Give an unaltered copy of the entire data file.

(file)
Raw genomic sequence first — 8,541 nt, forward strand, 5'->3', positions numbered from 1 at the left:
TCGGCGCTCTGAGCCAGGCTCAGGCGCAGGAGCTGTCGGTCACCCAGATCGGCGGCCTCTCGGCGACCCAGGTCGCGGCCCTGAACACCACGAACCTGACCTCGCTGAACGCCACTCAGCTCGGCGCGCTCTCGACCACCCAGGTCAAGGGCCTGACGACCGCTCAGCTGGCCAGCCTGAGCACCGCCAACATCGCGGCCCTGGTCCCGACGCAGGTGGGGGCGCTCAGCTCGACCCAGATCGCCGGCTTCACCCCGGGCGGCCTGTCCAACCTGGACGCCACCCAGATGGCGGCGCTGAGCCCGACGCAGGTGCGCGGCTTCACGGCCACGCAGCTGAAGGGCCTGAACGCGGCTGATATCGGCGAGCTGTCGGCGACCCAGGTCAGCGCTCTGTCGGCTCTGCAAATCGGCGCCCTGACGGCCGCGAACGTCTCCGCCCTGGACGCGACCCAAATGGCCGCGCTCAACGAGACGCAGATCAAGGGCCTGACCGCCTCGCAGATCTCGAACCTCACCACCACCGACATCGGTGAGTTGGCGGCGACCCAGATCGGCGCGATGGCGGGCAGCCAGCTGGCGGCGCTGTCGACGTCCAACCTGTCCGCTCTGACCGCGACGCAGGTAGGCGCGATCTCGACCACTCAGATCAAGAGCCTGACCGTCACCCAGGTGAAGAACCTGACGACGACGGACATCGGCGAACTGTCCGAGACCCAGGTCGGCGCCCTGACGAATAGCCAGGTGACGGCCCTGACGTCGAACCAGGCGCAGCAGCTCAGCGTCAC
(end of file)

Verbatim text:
Raw genomic sequence first — 8,541 nt, forward strand, 5'->3', positions numbered from 1 at the left:
TCGGCGCTCTGAGCCAGGCTCAGGCGCAGGAGCTGTCGGTCACCCAGATCGGCGGCCTCTCGGCGACCCAGGTCGCGGCCCTGAACACCACGAACCTGACCTCGCTGAACGCCACTCAGCTCGGCGCGCTCTCGACCACCCAGGTCAAGGGCCTGACGACCGCTCAGCTGGCCAGCCTGAGCACCGCCAACATCGCGGCCCTGGTCCCGACGCAGGTGGGGGCGCTCAGCTCGACCCAGATCGCCGGCTTCACCCCGGGCGGCCTGTCCAACCTGGACGCCACCCAGATGGCGGCGCTGAGCCCGACGCAGGTGCGCGGCTTCACGGCCACGCAGCTGAAGGGCCTGAACGCGGCTGATATCGGCGAGCTGTCGGCGACCCAGGTCAGCGCTCTGTCGGCTCTGCAAATCGGCGCCCTGACGGCCGCGAACGTCTCCGCCCTGGACGCGACCCAAATGGCCGCGCTCAACGAGACGCAGATCAAGGGCCTGACCGCCTCGCAGATCTCGAACCTCACCACCACCGACATCGGTGAGTTGGCGGCGACCCAGATCGGCGCGATGGCGGGCAGCCAGCTGGCGGCGCTGTCGACGTCCAACCTGTCCGCTCTGACCGCGACGCAGGTAGGCGCGATCTCGACCACTCAGATCAAGAGCCTGACCGTCACCCAGGTGAAGAACCTGACGACGACGGACATCGGCGAACTGTCCGAGACCCAGGTCGGCGCCCTGACGAATAGCCAGGTGACGGCCCTGACGTCGAACCAGGCGCAGCAGCTCAGCGTCAC